In the physical world, we have long deployed the dead bolt as a means of access control. It has served us well for many years, and it is a sturdy, resilient way to restrict access to a particular area that we deem sensitive. However, the dead bolt has a fatal flaw – it is accessed with a key, which can be copied or stolen. The dead bolt can be accessed by anyone who holds the key, regardless of whether he or she is the real owner or not. In effect, a malicious actor with the key renders the dead bolt useless. A dead bolt can also be picked, or brute forced, by skilled enough hands.

In the logical world, the equivalent of the dead bolt is password-based authentication. Like the dead bolt, the password has been a technology that has served us well for many years. However, it shares the same fatal flaw as the dead bolt. A malicious actor who has stolen the password can use it to authenticate, even without being the true owner.

A better solution in the physical world would be having a dynamic protection mechanism guarding the door. An adaptive gatekeeper of sorts, much like a New York doorman or a porter. A porter recognizes you as you approach the building. A porter makes it easier for you: if he notices you are carrying groceries or a large delivery, he can unlock and open the door.

As part of the community, the porter knows when there is an active threat in the neighborhood. A porter can recognize your behavior, noticing that you are under duress or in need of assistance and call for help. The porter can improve your overall experience, serving as adaptive intelligence at the front gate.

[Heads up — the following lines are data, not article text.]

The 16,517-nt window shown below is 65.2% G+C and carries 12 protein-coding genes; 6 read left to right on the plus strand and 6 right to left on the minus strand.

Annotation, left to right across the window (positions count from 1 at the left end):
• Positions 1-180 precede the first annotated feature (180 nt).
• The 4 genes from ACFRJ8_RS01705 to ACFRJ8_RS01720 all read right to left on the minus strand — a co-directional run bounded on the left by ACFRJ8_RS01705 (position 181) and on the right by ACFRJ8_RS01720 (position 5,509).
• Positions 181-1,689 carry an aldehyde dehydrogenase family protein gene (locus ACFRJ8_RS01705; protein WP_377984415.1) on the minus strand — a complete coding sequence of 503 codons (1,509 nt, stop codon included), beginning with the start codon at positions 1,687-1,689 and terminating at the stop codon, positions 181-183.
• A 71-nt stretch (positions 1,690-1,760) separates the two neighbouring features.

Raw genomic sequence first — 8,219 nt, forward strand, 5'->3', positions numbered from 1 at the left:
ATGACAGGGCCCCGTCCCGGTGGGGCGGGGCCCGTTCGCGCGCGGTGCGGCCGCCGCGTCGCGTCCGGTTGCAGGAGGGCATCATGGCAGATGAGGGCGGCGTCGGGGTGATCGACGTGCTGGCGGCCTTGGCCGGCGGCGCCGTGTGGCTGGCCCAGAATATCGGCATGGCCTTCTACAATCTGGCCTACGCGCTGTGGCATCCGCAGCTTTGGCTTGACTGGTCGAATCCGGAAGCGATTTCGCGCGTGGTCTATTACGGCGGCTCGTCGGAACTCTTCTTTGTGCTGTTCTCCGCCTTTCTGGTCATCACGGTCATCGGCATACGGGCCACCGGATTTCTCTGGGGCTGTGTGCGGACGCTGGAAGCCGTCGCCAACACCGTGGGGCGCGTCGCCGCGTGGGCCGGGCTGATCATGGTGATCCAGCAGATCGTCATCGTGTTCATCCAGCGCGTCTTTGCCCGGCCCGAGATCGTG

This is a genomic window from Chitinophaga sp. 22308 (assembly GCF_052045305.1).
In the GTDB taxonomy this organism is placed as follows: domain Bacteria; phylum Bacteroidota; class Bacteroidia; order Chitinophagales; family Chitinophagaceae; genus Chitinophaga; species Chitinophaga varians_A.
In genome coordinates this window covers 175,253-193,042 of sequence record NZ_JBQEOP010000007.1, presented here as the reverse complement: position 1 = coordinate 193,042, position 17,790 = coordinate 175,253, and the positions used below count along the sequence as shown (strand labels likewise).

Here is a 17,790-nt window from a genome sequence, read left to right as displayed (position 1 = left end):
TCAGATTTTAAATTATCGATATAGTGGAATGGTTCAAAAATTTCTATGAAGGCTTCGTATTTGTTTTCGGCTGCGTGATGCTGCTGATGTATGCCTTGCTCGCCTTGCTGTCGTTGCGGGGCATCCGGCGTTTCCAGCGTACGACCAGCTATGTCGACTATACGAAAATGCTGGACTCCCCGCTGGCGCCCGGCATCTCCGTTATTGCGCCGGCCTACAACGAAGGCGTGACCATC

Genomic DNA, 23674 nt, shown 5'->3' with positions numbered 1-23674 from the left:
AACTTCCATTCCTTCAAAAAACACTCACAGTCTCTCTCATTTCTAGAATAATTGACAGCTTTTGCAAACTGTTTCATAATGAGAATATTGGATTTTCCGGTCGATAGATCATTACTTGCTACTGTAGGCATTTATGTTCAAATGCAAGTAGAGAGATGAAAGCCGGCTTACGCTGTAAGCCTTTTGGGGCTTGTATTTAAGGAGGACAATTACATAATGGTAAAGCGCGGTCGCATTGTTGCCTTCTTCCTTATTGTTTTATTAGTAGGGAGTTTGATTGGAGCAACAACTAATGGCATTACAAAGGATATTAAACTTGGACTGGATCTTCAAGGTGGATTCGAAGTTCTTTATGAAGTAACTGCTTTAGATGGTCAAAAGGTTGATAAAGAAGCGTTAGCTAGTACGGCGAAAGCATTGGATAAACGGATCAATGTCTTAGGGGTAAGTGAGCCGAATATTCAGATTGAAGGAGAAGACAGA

In the logical world, the equivalent of the porter is adaptive authentication, which provides a means for recognizing you as you approach a resource that you wish to gain access to. The adaptive engine performs analysis on many different attributes of the way you present yourself. A risk profile is compiled from these attributes, and the adaptive engine makes a determination on whether to deny you access, or step up your authentication to an additional factor.

Since much of the analysis is done behind the scenes, the technology can make it easier for you. It can authenticate you without the need for re-entering credentials.

Adaptive authentication can cross the divide between the physical and logical worlds. Like the porter, the adaptive engine can recognize changes in your physical behavior. When each of us interact with our desktops via the keyboard and mouse, we leave a recognizable signature behind. This signature is comprised of the timings in which we press, depress and move between keys. It is comprised of the way we accelerate, decelerate and click the mouse. When we interact with our mobile devices, our method of touching the screen and holding the device is unique to us. This technology is known as behavioral biometrics.

Behavioral biometrics is a technology that is ideally suited for logical access control. It is highly accurate, with successful match rates around 98%. One of its most advantageous aspects is that it can be collected behind the scenes, without interfering with the overall experience of the legitimate user.

It can help to solve two very vital aspects of logical access control: elevation of trust, and continuous authentication. In the aspect of elevation of trust, it can help to raise the initial level of certainty that the user is actually who they claim to be. In the aspect of continuous authentication, it can help to ensure that the level of certainty does not decay over time. Continuous authentication is key to battling the insider threat.

Imagine the case of an employee leaving their terminal unlocked and a malicious user sitting down to make use of it while the employee is authenticated. With continuous authentication, that malicious user could be stopped.

When evaluating all elements of risk around an authentication, the physical behavior of the user behind the credentials must be considered. Adaptive authentication and behavioral biometrics will prove to be a very powerful pairing of technologies. You want a dynamic, adaptive intelligence guarding you – one that evolves over time. The porter instead of the dead bolt.

(About the author: Craig Lund is the CEO and founder of SecureAuth, a leader in adaptive authentication and information security solutions.)

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